Innovative Enterprises


Entrepreneurship refers to a mix of ability and the determination to start and successfully run a business. All businesses aspire to grow financially, serve their investors and stakeholders, as well as contribute to a greater good. But only a handful of aspirants succeed in their mission.  Entrepreneurs are someone who start or own a business, whether manufacturing or service, and they find their success by taking risks. And in this process, sometimes, they revolutionise the entire industry. Humble beginning, and perseverance, guided by deep conviction that their idea will work eventually, among other features, are the hallmark of an entrepreneur. Today, Google, Facebook, Amazon, Apple, Microsoft and Tesla, among many companies, are the embodiment of spirit of entrepreneurship. 

They all have many things in common. Once start-ups, all were started by risk-taking and visionary entrepreneurs with an innovative idea to work on in a garage or a basement of their house, and ultimately went on to disrupt forever how the world communicates and functions in a day-to-day life, making the world a better place to live in. By doing so, they have also shown how things can be done in the most effective and efficient manner. And there is one powerful ingredient that has enabled them to achieve this transformative feat: innovation. Today, all these companies, known as Big-Tech collectively, have to innovate constantly and roll out new products and services even to stay in business. In this context, innovation is the elixir of a successful business, and to a greater extent, an economy. 

Recognising this importance, Prime Minister Pushpa Kamal Dahal Prachanda has said that the government will adopt a policy to foster a culture of innovation and entrepreneurship by simplifying the investment procedures. He made this remark during the inauguration of the Nepal-EU Business Forum on the occasion of the 50th anniversary of Nepal-European Union diplomatic relations the other day. Driven by the tradition of making discovery, the EU has been the centre of innovation – the reason why its currency is so powerful and its economy so productive.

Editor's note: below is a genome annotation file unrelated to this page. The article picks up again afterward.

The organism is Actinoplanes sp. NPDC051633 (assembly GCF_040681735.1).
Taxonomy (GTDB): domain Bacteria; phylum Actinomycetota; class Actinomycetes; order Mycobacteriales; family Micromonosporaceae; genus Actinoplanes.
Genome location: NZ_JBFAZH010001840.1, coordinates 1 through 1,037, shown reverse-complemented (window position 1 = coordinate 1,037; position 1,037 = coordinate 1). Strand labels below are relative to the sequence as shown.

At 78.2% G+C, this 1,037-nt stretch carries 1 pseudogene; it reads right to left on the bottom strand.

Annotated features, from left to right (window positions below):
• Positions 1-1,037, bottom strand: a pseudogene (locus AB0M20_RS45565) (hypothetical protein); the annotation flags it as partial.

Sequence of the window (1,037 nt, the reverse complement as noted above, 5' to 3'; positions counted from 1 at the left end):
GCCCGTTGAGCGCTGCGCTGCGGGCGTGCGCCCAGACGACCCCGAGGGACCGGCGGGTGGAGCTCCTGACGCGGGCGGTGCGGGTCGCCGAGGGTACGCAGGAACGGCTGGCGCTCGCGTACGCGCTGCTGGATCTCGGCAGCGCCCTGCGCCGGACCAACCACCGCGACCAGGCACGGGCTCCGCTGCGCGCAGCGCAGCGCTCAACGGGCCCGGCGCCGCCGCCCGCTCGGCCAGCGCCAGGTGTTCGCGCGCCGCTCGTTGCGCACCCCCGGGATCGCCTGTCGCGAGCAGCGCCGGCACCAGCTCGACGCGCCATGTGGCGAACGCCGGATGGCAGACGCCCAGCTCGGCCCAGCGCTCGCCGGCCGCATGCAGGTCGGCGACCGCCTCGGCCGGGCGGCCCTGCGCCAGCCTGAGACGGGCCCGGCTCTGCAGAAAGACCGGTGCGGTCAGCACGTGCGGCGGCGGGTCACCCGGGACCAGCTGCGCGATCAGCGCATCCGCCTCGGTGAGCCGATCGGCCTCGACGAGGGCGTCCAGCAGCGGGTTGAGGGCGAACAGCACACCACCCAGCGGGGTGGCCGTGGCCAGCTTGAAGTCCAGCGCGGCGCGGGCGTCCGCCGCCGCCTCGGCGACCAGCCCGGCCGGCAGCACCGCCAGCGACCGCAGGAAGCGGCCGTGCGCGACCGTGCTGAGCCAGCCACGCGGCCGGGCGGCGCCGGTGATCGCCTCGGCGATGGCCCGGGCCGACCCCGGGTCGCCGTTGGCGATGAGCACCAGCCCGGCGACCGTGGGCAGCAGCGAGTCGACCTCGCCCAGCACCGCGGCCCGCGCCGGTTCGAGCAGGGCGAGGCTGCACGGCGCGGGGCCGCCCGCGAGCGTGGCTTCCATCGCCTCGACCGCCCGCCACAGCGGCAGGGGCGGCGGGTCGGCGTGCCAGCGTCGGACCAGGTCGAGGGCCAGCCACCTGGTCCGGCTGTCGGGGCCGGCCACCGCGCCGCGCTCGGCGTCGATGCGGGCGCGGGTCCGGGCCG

To change things for the better, the government has reformed laws to ensure the ease of doing business and attract private investment. Encouraging participation of over 1,700 participants from 55 countries, many of which are European, and investment commitment amounting to billions of rupees are promising signs. Needless to say, renewable energy, tourism, and agriculture are our strengths, but the lack of innovation and investment has kept us from harnessing them. There are many sectors where we can take a leaf out of the Union's book. Among them are green economy and sustainable agricultural practices, which were also mentioned by the Prime Minister at the inaugural function. 

The countries in the EU, as well as the US and China, are making significant strides in green economy. Their share of renewable energy generation has continued to grow, agricultural yield are bountiful, and environment is getting increasingly cleaner due to less and less use of fossil fuel and combustion engine vehicles. These remarkable achievements, made possible by the culture of innovation-driven entrepreneurship are making them the envy of the world. Against this backdrop, we cannot afford to lag behind. For the culture of entrepreneurship to take hold in the country, we must first create an enabling environment for start-ups to thrive.  

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